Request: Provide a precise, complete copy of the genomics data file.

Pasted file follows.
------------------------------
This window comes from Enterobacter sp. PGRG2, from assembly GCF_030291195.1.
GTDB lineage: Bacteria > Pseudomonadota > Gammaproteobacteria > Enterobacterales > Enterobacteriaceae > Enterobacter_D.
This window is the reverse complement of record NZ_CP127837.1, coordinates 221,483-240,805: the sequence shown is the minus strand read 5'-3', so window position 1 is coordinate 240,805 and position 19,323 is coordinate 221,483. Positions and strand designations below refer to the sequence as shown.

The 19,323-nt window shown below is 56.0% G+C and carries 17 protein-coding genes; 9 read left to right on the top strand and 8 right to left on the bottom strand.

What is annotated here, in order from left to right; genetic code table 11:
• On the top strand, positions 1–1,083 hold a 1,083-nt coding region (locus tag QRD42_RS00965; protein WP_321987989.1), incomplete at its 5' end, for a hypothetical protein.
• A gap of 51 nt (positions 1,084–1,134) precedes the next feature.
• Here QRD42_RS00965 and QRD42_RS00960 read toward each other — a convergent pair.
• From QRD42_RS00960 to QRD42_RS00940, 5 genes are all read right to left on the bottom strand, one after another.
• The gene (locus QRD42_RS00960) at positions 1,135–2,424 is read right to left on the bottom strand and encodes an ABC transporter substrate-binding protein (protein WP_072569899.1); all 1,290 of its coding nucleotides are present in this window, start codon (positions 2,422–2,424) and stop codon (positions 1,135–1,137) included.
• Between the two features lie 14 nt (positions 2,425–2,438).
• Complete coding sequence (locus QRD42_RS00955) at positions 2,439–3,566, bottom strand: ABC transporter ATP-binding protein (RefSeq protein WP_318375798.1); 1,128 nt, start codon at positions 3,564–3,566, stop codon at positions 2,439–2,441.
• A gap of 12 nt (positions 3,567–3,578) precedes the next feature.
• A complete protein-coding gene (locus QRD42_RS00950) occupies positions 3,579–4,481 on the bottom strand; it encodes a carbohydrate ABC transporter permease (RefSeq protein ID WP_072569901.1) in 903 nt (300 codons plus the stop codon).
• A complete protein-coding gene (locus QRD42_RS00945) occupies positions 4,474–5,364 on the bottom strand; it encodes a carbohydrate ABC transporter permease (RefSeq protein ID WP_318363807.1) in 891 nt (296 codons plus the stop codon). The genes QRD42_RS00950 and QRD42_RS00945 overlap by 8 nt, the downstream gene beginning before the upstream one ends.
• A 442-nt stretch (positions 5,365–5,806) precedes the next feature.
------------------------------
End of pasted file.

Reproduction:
This window comes from Enterobacter sp. PGRG2, from assembly GCF_030291195.1.
GTDB lineage: Bacteria > Pseudomonadota > Gammaproteobacteria > Enterobacterales > Enterobacteriaceae > Enterobacter_D.
This window is the reverse complement of record NZ_CP127837.1, coordinates 221,483-240,805: the sequence shown is the minus strand read 5'-3', so window position 1 is coordinate 240,805 and position 19,323 is coordinate 221,483. Positions and strand designations below refer to the sequence as shown.

The 19,323-nt window shown below is 56.0% G+C and carries 17 protein-coding genes; 9 read left to right on the top strand and 8 right to left on the bottom strand.

What is annotated here, in order from left to right; genetic code table 11:
• On the top strand, positions 1–1,083 hold a 1,083-nt coding region (locus tag QRD42_RS00965; protein WP_321987989.1), incomplete at its 5' end, for a hypothetical protein.
• A gap of 51 nt (positions 1,084–1,134) precedes the next feature.
• Here QRD42_RS00965 and QRD42_RS00960 read toward each other — a convergent pair.
• From QRD42_RS00960 to QRD42_RS00940, 5 genes are all read right to left on the bottom strand, one after another.
• The gene (locus QRD42_RS00960) at positions 1,135–2,424 is read right to left on the bottom strand and encodes an ABC transporter substrate-binding protein (protein WP_072569899.1); all 1,290 of its coding nucleotides are present in this window, start codon (positions 2,422–2,424) and stop codon (positions 1,135–1,137) included.
• Between the two features lie 14 nt (positions 2,425–2,438).
• Complete coding sequence (locus QRD42_RS00955) at positions 2,439–3,566, bottom strand: ABC transporter ATP-binding protein (RefSeq protein WP_318375798.1); 1,128 nt, start codon at positions 3,564–3,566, stop codon at positions 2,439–2,441.
• A gap of 12 nt (positions 3,567–3,578) precedes the next feature.
• A complete protein-coding gene (locus QRD42_RS00950) occupies positions 3,579–4,481 on the bottom strand; it encodes a carbohydrate ABC transporter permease (RefSeq protein ID WP_072569901.1) in 903 nt (300 codons plus the stop codon).
• A complete protein-coding gene (locus QRD42_RS00945) occupies positions 4,474–5,364 on the bottom strand; it encodes a carbohydrate ABC transporter permease (RefSeq protein ID WP_318363807.1) in 891 nt (296 codons plus the stop codon). The genes QRD42_RS00950 and QRD42_RS00945 overlap by 8 nt, the downstream gene beginning before the upstream one ends.
• A 442-nt stretch (positions 5,365–5,806) precedes the next feature.